Clinical significance of anti-glycopeptidolipid-core IgA antibodies in patients newly diagnosed with Mycobacterium avium complex lung disease

Shuichi Matsuda, Takanori Asakura, Kozo Morimoto, Shoji Suzuki, Keiji Fujiwara, Koji Furuuchi, Takeshi Osawa, Ho Namkoong, Makoto Ishii, Atsuyuki Kurashima, Koichiro Tatsumi, Ken Ohta, Naoki Hasegawa, Yuka Sasaki

Research output: Contribution to journalArticlepeer-review

Abstract

Background: Although recent studies have identified anti-glycopeptidolipid (GPL)-core IgA antibodies as a serodiagnostic test for Mycobacterium avium complex lung disease (MAC-LD), this test shows insufficient sensitivity. This study aimed to determine the clinical utility of these antibodies in assessing disease progression and the clinical characteristics of MAC-LD patients with negative antibody results. Methods: We retrospectively reviewed the medical records of consecutive newly diagnosed, untreated MAC-LD patients in two referral hospitals. We evaluated the association of anti-GPL-core IgA antibody results with disease progression requiring treatment and the factors associated with negative antibody results. Results: In total, 229 patients (161 females; median age, 71 years; 185 with nodular/bronchiectatic disease phenotype; 69 with cavitary lesions) were enrolled; 146 patients (64%) were anti-GPL-core IgA antibody-positive. Radiological severity scores were associated with anti-GPL-core IgA antibody titers. During the median 364-day follow-up, 114 patients (49.8%) required treatment. Multivariate Cox proportional hazards analysis showed that positive anti-GPL-core IgA antibody results, a younger age, the absence of malignancy, and the presence of cavitary lesions were associated with disease progression requiring treatment. Multivariate logistic analysis revealed that significant factors related to the negative antibody results included underlying pulmonary disease, lower radiological scores, chronic sinusitis, and macrolide monotherapy. Conclusion: In addition to cavitary lesions, anti-GPL-core IgA antibody positivity was associated with disease progression requiring treatment. Physicians should carefully use anti-GPL-core IgA antibody results for the diagnosis of patients with underlying pulmonary disease, chronic sinusitis, macrolide monotherapy, and lower radiological severity.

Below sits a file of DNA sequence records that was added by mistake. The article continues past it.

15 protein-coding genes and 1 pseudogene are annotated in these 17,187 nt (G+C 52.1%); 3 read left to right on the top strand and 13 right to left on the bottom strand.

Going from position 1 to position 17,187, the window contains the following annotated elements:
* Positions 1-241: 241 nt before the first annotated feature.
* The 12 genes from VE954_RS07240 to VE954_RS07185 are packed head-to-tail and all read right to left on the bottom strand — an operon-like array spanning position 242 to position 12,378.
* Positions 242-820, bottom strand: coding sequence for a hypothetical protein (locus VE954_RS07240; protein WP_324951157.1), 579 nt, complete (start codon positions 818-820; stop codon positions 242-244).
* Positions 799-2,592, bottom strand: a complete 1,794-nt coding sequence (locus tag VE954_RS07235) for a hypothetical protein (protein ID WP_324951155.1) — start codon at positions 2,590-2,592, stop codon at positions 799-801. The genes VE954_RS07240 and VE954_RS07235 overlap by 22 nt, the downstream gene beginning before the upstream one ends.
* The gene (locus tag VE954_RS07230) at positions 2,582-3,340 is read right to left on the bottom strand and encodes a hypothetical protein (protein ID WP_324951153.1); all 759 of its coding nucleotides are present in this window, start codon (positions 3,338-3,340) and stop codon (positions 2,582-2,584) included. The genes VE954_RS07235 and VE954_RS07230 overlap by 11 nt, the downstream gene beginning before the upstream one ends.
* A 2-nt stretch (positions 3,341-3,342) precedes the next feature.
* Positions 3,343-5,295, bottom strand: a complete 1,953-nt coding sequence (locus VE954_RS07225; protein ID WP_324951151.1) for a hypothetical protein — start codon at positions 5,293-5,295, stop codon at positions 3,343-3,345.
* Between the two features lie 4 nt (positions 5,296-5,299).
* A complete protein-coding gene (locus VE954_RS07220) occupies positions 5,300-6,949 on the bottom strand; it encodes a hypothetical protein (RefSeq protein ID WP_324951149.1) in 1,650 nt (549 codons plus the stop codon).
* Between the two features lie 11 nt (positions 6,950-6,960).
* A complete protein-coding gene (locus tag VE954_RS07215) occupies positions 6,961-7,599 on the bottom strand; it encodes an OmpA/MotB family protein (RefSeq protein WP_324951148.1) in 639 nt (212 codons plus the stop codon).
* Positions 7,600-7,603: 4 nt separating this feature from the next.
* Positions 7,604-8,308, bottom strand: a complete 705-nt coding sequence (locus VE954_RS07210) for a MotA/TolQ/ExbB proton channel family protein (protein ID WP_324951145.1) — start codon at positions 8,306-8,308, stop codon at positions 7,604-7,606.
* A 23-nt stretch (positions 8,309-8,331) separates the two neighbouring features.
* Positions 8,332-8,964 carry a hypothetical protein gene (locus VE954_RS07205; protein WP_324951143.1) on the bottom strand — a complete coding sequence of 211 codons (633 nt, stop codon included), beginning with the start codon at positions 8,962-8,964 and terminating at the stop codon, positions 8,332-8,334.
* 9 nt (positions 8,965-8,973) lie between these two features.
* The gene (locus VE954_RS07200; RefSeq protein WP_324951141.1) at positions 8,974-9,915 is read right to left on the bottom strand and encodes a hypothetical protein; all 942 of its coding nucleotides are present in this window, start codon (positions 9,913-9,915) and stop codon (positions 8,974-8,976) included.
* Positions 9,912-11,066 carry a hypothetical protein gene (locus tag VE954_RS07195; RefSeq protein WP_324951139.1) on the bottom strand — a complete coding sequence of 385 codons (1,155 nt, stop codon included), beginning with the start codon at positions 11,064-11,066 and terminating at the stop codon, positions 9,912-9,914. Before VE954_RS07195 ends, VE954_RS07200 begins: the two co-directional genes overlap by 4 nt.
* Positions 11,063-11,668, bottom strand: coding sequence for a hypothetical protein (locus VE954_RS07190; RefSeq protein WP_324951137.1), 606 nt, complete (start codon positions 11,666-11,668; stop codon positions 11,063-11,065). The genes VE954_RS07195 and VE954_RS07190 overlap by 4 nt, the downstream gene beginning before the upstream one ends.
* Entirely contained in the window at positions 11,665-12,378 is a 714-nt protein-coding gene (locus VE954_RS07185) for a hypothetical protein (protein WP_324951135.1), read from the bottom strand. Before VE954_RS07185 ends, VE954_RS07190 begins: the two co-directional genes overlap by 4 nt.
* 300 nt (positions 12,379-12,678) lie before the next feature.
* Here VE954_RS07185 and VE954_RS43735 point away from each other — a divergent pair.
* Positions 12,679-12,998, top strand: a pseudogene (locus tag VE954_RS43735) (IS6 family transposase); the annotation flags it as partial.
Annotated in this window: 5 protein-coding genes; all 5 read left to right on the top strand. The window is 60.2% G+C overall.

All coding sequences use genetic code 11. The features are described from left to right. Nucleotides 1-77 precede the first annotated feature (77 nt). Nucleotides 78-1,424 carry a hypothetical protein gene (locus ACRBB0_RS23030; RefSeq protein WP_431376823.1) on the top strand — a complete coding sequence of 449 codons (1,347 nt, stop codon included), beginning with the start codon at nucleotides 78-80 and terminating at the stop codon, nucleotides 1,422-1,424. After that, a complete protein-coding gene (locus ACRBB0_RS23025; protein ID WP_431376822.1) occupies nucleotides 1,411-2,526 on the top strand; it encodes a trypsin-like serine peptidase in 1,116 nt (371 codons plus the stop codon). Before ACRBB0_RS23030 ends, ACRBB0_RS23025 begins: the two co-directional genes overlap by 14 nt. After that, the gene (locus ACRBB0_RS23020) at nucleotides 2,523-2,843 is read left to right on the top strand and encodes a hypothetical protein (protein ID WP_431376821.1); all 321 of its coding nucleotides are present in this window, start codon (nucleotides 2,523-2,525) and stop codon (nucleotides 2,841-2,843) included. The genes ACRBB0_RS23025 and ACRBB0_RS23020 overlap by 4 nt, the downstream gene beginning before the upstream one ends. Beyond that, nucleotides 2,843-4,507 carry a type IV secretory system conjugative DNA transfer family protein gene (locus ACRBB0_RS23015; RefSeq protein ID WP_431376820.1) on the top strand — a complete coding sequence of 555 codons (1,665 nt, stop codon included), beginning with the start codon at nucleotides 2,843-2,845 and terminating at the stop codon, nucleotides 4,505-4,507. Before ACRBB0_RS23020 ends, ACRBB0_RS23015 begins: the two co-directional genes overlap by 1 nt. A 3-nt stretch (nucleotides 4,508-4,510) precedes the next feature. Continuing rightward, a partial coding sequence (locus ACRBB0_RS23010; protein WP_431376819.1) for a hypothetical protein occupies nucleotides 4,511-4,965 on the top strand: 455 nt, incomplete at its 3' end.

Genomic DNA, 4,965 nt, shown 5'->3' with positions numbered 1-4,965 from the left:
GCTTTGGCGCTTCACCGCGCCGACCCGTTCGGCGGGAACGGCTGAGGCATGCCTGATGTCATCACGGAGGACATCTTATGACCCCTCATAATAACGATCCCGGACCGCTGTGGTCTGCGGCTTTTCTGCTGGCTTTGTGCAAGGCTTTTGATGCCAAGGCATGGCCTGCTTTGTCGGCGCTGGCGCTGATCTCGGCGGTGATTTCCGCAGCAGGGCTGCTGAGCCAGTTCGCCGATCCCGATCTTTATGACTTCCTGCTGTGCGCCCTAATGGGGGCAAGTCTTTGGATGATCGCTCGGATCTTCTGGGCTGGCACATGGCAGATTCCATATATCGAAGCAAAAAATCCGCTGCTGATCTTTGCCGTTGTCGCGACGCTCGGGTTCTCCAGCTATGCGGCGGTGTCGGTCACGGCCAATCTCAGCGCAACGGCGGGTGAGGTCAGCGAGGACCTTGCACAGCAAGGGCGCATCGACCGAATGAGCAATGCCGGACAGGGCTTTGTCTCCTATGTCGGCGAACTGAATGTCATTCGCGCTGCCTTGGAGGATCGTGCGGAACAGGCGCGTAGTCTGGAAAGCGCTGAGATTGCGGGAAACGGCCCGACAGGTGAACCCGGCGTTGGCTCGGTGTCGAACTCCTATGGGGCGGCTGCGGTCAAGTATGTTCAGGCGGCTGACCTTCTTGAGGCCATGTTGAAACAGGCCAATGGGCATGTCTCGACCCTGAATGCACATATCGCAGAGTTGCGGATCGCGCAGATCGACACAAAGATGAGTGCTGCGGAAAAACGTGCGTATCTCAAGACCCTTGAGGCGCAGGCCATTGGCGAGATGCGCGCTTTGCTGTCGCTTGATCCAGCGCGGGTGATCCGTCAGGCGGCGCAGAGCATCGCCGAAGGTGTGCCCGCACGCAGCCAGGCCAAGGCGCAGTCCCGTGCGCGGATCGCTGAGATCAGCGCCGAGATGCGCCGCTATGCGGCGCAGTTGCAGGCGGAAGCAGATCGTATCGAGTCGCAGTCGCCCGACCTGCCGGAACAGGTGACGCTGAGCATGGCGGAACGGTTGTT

Original languageEnglish
Article number106086
JournalRespiratory Medicine
Volume171
DOIs
Publication statusPublished - 2020 Sep

Keywords

  • Disease progression
  • False negative
  • Mycobacterium avium complex
  • Nontuberculous mycobacteria
  • Serodiagnosis

ASJC Scopus subject areas

  • Pulmonary and Respiratory Medicine

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